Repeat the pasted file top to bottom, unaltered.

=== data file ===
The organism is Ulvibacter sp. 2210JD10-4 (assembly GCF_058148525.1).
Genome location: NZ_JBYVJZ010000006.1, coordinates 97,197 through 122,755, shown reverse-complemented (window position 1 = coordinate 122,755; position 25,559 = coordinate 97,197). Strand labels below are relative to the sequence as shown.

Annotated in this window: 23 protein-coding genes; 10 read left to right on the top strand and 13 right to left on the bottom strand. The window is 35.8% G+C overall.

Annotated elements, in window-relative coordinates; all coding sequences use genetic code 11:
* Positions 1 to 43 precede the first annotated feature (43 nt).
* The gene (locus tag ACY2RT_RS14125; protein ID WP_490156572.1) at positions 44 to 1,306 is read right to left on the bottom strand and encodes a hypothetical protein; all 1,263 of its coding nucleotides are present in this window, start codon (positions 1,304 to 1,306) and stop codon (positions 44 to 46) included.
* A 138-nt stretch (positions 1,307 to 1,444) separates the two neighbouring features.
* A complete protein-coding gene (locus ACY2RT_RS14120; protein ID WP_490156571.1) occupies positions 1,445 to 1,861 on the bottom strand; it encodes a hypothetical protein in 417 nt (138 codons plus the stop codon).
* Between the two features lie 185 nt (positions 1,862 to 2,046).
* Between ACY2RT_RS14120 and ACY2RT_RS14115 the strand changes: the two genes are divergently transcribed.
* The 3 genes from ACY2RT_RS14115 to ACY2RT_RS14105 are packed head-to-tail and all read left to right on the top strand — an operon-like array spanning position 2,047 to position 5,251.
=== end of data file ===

The organism is Ulvibacter sp. 2210JD10-4 (assembly GCF_058148525.1).
Genome location: NZ_JBYVJZ010000006.1, coordinates 97,197 through 122,755, shown reverse-complemented (window position 1 = coordinate 122,755; position 25,559 = coordinate 97,197). Strand labels below are relative to the sequence as shown.

Annotated in this window: 23 protein-coding genes; 10 read left to right on the top strand and 13 right to left on the bottom strand. The window is 35.8% G+C overall.

Annotated elements, in window-relative coordinates; all coding sequences use genetic code 11:
* Positions 1 to 43 precede the first annotated feature (43 nt).
* The gene (locus tag ACY2RT_RS14125; protein ID WP_490156572.1) at positions 44 to 1,306 is read right to left on the bottom strand and encodes a hypothetical protein; all 1,263 of its coding nucleotides are present in this window, start codon (positions 1,304 to 1,306) and stop codon (positions 44 to 46) included.
* A 138-nt stretch (positions 1,307 to 1,444) separates the two neighbouring features.
* A complete protein-coding gene (locus ACY2RT_RS14120; protein ID WP_490156571.1) occupies positions 1,445 to 1,861 on the bottom strand; it encodes a hypothetical protein in 417 nt (138 codons plus the stop codon).
* Between the two features lie 185 nt (positions 1,862 to 2,046).
* Between ACY2RT_RS14120 and ACY2RT_RS14115 the strand changes: the two genes are divergently transcribed.
* The 3 genes from ACY2RT_RS14115 to ACY2RT_RS14105 are packed head-to-tail and all read left to right on the top strand — an operon-like array spanning position 2,047 to position 5,251.